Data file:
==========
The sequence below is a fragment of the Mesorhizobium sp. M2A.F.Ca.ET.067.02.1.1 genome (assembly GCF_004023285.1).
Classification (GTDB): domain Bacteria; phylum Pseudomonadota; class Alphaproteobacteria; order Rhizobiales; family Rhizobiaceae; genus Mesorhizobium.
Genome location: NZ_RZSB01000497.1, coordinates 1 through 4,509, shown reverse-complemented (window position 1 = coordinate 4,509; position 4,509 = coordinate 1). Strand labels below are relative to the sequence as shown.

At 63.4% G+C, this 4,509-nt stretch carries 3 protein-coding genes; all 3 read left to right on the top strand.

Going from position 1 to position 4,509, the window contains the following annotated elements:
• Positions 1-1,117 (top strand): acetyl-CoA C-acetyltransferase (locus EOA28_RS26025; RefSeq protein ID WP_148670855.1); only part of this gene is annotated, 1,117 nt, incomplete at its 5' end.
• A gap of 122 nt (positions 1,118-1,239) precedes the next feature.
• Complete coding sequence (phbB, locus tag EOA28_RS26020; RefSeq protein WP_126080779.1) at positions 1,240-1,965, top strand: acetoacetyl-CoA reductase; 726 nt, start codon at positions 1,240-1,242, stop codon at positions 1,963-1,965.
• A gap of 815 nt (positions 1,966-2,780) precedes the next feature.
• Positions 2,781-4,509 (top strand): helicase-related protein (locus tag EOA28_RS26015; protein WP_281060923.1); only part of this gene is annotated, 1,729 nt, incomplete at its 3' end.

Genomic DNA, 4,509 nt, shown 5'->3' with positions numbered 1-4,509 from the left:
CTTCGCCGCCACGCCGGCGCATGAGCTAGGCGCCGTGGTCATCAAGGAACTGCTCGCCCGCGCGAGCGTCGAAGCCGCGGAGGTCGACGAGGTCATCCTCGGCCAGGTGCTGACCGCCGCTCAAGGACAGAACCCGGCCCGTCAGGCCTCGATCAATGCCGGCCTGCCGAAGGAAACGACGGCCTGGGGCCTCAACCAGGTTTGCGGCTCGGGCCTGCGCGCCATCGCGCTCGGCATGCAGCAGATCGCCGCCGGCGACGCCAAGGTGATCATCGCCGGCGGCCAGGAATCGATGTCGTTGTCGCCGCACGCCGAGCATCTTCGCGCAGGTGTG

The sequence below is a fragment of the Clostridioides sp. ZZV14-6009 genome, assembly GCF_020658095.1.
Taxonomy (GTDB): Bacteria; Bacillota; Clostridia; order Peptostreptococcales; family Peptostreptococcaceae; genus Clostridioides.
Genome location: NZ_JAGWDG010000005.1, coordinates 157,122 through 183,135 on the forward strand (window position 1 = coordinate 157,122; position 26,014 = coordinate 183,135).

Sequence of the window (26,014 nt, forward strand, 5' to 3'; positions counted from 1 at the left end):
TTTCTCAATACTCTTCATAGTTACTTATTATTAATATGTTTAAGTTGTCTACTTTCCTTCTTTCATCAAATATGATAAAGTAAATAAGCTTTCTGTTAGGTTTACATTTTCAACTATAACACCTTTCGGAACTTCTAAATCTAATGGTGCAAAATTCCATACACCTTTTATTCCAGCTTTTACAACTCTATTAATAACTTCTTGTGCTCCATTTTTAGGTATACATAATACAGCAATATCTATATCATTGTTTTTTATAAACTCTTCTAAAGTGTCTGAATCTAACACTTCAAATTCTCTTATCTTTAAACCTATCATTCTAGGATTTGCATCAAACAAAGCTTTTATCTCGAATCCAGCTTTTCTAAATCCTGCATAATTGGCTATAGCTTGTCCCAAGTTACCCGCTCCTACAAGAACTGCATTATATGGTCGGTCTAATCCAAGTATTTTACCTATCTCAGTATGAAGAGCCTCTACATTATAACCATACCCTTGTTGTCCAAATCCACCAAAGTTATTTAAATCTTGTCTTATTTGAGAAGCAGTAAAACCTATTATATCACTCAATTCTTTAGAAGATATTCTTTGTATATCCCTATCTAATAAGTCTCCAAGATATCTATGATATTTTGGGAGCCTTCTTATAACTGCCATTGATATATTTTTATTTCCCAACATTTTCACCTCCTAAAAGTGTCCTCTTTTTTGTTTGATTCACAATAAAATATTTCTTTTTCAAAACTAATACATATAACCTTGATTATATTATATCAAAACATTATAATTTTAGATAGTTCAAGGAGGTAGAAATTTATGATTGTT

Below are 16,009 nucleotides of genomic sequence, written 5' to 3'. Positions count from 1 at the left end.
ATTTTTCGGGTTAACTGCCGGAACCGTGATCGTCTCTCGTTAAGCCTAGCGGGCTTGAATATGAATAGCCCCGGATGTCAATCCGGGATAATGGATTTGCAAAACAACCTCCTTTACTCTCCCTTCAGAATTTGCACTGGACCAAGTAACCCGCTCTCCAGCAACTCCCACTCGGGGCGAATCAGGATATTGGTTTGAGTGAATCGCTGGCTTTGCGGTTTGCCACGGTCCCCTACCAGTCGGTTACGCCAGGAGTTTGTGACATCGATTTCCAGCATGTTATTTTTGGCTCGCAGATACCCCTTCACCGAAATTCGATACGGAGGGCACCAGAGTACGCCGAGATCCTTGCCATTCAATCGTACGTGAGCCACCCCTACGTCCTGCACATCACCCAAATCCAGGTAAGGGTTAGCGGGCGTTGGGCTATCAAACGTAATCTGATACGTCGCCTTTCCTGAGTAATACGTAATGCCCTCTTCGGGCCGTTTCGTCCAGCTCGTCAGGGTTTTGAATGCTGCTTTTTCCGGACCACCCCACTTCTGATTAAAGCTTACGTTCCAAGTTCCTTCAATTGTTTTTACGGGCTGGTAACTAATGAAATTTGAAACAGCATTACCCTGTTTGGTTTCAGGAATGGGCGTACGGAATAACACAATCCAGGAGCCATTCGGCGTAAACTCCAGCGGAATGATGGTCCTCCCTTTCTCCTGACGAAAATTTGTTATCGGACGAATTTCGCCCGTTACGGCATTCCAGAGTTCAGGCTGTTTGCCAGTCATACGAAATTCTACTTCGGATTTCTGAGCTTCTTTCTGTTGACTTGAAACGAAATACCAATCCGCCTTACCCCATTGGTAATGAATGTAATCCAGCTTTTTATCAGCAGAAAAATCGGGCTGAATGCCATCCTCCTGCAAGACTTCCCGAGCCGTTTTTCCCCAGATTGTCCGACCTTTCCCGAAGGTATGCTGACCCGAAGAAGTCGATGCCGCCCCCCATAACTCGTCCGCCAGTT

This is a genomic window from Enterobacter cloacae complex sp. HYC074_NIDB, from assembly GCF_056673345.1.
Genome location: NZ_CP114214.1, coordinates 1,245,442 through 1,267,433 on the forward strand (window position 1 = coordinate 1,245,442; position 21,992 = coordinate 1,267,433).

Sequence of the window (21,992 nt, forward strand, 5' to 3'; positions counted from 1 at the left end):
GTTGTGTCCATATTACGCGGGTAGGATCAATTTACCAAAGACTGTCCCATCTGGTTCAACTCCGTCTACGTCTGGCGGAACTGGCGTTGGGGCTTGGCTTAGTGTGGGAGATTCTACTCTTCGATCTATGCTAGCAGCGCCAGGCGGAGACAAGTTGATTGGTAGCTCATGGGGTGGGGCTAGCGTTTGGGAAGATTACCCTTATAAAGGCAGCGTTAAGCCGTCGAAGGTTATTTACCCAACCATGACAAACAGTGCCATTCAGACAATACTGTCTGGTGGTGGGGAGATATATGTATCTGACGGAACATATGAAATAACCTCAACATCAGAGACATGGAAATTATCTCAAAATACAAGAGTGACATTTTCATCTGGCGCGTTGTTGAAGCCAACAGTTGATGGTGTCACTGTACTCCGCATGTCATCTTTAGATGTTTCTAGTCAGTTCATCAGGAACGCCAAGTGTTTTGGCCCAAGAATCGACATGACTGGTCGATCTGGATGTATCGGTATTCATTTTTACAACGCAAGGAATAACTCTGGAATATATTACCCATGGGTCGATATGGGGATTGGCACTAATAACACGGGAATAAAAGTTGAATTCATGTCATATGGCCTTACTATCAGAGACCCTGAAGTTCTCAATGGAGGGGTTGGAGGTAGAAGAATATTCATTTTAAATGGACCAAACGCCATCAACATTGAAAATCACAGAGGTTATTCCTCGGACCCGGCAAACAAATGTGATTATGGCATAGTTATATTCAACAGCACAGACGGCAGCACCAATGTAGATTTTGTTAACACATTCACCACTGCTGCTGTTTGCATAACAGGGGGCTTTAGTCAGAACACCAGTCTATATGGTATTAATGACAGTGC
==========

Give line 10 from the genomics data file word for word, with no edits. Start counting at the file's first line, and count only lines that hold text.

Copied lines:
• Positions 2,781-4,509 (top strand): helicase-related protein (locus tag EOA28_RS26015; protein WP_281060923.1); only part of this gene is annotated, 1,729 nt, incomplete at its 3' end.